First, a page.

Writing Workshops & Courses: Get on Track to Finish Projects
Two Saturday writing workshops are offered to meet the wide-ranging needs of UAB graduate students and researchers. The first, GRD 736—Dissertation Strategies, Saturday, Jan. 21, from 9 a.m. to 5 p.m., is designed to get doctoral students ready for this lengthy, high-stakes writing task. Usually taught as a series of four seminars, GRD 736 is being offered in this new 1-day workshop format, which offers dissertation writers the chance to complete all of the strategic preparation in one day. Students will organize research and writing projects, set goals and a timeline, analyze a model dissertation in field, and evaluate their own writing strengths and challenges. The workshop includes lunch. GRD 736 is a pre-requisite for GRD 737—Successful Dissertation Writing, which is also offered this Spring. For information, contact Dr. Susan Olmstead-Wang, Ph.D. at email@example.com.
Graduate students and researchers can update their professional writing skills, acquire new writing and editing techniques, and learn the “ins and outs” of publishing in a one day, 1 credit-hour workshop, GRD 708—Writing Successfully, Saturday, Feb. 11, from 9 a.m. to 5 p.m. Students will practice strategies for curing writer’s block, learn to see hidden templates in the most common types of articles, acquire a versatile writing structure that works in any professional environment, explore ethics for authors, and practice thinking like an editor—on their own work. The workshop includes interactive sessions as well as discussions with professional writers, along with lunch. To register for GRD 728 or GRD 708, contact Jennifer L. Greer at firstname.lastname@example.org.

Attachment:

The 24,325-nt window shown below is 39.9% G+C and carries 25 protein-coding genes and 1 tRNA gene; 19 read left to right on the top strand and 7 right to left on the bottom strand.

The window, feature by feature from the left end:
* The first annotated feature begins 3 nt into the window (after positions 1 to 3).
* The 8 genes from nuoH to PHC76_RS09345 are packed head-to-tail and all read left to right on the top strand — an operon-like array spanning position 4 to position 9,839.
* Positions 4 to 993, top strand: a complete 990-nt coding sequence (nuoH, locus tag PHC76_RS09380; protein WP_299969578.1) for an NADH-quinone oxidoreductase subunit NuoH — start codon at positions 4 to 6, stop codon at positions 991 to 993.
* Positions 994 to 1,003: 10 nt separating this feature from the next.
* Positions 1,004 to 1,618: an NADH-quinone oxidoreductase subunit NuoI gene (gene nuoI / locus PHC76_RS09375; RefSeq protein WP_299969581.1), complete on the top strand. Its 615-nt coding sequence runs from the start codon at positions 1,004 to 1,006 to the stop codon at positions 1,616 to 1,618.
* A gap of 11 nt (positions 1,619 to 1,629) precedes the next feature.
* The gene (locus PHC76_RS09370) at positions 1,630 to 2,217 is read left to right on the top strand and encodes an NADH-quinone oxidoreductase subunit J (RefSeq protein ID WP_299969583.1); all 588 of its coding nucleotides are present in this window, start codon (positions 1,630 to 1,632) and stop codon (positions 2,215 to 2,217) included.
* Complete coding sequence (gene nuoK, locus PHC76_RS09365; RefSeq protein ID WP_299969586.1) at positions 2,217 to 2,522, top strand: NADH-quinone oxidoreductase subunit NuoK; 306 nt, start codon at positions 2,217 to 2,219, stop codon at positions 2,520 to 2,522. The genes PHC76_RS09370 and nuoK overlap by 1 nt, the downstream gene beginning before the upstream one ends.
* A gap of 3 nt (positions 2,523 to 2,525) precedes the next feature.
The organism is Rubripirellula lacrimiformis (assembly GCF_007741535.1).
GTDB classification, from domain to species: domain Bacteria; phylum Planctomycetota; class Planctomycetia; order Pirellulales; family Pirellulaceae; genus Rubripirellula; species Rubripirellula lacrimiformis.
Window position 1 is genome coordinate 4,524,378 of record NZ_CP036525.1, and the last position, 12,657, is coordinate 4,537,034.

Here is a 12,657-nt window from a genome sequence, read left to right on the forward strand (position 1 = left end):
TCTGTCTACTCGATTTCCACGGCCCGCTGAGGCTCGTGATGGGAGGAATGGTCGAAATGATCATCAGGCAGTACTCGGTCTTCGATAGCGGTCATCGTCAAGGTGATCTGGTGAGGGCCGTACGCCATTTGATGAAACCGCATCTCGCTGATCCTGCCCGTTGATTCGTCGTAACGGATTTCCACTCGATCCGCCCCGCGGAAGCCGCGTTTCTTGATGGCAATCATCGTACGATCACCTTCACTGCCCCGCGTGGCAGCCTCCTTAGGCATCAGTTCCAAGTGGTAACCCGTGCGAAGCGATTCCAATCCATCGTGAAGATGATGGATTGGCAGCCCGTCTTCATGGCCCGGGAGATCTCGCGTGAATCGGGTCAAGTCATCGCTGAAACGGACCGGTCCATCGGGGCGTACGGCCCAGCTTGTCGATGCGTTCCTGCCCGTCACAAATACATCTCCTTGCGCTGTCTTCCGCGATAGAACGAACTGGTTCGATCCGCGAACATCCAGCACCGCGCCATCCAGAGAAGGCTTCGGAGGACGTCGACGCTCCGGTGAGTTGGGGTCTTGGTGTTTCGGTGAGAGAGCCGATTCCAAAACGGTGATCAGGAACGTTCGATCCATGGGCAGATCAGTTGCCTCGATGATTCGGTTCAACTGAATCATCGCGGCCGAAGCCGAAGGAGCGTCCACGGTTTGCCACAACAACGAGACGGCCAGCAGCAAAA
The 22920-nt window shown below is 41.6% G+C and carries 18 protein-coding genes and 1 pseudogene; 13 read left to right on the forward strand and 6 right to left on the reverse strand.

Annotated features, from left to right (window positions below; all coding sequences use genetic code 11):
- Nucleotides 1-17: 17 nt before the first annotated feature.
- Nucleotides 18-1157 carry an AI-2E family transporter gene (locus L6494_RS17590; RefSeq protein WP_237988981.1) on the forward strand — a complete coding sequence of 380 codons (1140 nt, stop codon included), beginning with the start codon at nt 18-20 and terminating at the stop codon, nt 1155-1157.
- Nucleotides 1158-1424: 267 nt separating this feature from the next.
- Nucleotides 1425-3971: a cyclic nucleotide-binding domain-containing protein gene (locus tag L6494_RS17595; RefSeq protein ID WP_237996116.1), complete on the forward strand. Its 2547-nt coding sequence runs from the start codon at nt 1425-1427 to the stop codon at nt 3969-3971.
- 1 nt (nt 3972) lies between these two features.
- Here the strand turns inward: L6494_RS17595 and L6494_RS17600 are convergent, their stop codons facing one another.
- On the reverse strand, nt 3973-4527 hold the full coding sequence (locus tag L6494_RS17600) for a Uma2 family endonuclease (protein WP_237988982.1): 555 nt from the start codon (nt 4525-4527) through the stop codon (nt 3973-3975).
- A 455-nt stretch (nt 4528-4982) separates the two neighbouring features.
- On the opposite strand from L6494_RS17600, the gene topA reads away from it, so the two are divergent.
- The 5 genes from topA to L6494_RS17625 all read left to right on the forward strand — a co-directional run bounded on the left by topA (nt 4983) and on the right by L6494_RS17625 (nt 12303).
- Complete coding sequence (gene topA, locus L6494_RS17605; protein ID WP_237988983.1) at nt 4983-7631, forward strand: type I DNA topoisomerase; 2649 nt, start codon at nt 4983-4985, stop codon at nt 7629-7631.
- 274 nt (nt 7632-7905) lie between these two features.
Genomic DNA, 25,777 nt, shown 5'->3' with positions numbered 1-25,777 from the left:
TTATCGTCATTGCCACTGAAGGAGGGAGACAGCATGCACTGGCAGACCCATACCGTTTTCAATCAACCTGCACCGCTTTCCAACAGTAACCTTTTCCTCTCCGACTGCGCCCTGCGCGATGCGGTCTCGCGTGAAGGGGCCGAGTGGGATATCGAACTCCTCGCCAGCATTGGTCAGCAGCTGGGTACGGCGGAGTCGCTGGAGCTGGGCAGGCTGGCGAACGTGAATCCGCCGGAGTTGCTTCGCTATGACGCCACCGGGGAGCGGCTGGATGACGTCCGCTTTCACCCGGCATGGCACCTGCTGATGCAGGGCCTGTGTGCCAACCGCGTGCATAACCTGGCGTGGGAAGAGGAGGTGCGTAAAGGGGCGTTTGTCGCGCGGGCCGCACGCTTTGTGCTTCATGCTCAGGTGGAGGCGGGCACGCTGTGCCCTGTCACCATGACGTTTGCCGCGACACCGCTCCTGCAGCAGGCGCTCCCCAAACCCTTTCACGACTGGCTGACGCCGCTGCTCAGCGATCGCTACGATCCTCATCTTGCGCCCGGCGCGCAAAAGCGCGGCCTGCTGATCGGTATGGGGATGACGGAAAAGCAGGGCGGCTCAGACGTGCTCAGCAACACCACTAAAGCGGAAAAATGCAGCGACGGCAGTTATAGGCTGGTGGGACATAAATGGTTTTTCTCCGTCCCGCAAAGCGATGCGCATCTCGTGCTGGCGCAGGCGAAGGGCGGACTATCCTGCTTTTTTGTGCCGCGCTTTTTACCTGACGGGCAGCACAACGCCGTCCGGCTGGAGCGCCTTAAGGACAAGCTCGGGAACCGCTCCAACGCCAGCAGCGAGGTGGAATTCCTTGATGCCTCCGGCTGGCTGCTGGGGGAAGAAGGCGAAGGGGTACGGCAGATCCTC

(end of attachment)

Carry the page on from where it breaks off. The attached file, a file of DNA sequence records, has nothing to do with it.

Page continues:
A 3-credit hour course, GRD 729—Writing Your Journal Article in 12 Weeks, runs from Jan. 23 to April 16 and is designed for students and scholars with a working paper to revise and target for publication. This hands-on course offers a new approach to jumpstarting the academic writing and, more importantly, the revising processes to produce publications that are essential to success for career professionals. The first week, students review the many papers they have already written—essays, conference presentations, rejected articles, dissertation chapters, etc.—to find one that they wish to convert into an article for publication. Each week thereafter, they learn a different aspect of successful published articles in their fields and “revise up” to meet the standards of their target journals. Students must have a latent paper to use in the course—GRD 729 is not for individuals who are at initial writing stages. GRD 729 is interdisciplinary, 3 credit hours, and pass/no pass. Questions? Contact Jennifer L. Greer at email@example.com.